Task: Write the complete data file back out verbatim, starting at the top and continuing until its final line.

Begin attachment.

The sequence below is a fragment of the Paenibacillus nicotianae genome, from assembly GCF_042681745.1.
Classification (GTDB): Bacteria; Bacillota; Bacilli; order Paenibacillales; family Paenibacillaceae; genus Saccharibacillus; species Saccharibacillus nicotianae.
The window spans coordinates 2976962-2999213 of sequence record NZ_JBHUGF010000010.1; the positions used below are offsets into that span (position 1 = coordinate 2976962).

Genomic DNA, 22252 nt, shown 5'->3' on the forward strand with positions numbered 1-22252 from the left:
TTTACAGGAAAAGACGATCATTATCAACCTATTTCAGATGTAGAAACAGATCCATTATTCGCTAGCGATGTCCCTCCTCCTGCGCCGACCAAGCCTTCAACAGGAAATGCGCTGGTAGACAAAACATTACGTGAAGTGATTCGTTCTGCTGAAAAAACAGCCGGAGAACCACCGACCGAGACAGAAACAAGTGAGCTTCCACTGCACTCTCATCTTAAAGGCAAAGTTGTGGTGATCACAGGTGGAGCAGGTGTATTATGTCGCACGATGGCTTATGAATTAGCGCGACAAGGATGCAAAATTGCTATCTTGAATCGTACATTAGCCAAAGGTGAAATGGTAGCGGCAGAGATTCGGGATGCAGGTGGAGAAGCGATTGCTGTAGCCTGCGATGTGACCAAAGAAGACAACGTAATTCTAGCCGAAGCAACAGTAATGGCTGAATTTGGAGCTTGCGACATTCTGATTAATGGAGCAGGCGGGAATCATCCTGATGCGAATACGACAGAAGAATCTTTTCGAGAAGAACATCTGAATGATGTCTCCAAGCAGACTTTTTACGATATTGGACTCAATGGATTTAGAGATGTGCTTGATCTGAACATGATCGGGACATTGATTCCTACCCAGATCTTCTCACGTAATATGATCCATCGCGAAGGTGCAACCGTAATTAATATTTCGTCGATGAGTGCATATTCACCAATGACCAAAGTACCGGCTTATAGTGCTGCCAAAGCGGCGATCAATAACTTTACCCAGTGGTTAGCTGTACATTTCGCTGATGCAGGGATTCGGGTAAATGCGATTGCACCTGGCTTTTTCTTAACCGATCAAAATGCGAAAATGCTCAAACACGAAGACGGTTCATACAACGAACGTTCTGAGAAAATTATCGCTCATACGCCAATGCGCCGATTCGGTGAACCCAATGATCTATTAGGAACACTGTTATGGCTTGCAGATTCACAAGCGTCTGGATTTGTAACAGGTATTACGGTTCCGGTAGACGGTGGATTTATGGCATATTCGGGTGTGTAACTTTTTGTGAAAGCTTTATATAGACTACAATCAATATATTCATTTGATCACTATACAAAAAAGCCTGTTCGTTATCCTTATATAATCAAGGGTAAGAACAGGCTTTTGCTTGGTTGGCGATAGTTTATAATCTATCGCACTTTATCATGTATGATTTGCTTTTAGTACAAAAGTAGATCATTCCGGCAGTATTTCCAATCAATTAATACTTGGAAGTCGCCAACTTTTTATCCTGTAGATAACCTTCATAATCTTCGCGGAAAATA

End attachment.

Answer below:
The sequence below is a fragment of the Paenibacillus nicotianae genome, from assembly GCF_042681745.1.
Classification (GTDB): Bacteria; Bacillota; Bacilli; order Paenibacillales; family Paenibacillaceae; genus Saccharibacillus; species Saccharibacillus nicotianae.
The window spans coordinates 2976962-2999213 of sequence record NZ_JBHUGF010000010.1; the positions used below are offsets into that span (position 1 = coordinate 2976962).

Genomic DNA, 22252 nt, shown 5'->3' on the forward strand with positions numbered 1-22252 from the left:
TTTACAGGAAAAGACGATCATTATCAACCTATTTCAGATGTAGAAACAGATCCATTATTCGCTAGCGATGTCCCTCCTCCTGCGCCGACCAAGCCTTCAACAGGAAATGCGCTGGTAGACAAAACATTACGTGAAGTGATTCGTTCTGCTGAAAAAACAGCCGGAGAACCACCGACCGAGACAGAAACAAGTGAGCTTCCACTGCACTCTCATCTTAAAGGCAAAGTTGTGGTGATCACAGGTGGAGCAGGTGTATTATGTCGCACGATGGCTTATGAATTAGCGCGACAAGGATGCAAAATTGCTATCTTGAATCGTACATTAGCCAAAGGTGAAATGGTAGCGGCAGAGATTCGGGATGCAGGTGGAGAAGCGATTGCTGTAGCCTGCGATGTGACCAAAGAAGACAACGTAATTCTAGCCGAAGCAACAGTAATGGCTGAATTTGGAGCTTGCGACATTCTGATTAATGGAGCAGGCGGGAATCATCCTGATGCGAATACGACAGAAGAATCTTTTCGAGAAGAACATCTGAATGATGTCTCCAAGCAGACTTTTTACGATATTGGACTCAATGGATTTAGAGATGTGCTTGATCTGAACATGATCGGGACATTGATTCCTACCCAGATCTTCTCACGTAATATGATCCATCGCGAAGGTGCAACCGTAATTAATATTTCGTCGATGAGTGCATATTCACCAATGACCAAAGTACCGGCTTATAGTGCTGCCAAAGCGGCGATCAATAACTTTACCCAGTGGTTAGCTGTACATTTCGCTGATGCAGGGATTCGGGTAAATGCGATTGCACCTGGCTTTTTCTTAACCGATCAAAATGCGAAAATGCTCAAACACGAAGACGGTTCATACAACGAACGTTCTGAGAAAATTATCGCTCATACGCCAATGCGCCGATTCGGTGAACCCAATGATCTATTAGGAACACTGTTATGGCTTGCAGATTCACAAGCGTCTGGATTTGTAACAGGTATTACGGTTCCGGTAGACGGTGGATTTATGGCATATTCGGGTGTGTAACTTTTTGTGAAAGCTTTATATAGACTACAATCAATATATTCATTTGATCACTATACAAAAAAGCCTGTTCGTTATCCTTATATAATCAAGGGTAAGAACAGGCTTTTGCTTGGTTGGCGATAGTTTATAATCTATCGCACTTTATCATGTATGATTTGCTTTTAGTACAAAAGTAGATCATTCCGGCAGTATTTCCAATCAATTAATACTTGGAAGTCGCCAACTTTTTATCCTGTAGATAACCTTCATAATCTTCGCGGAAAATA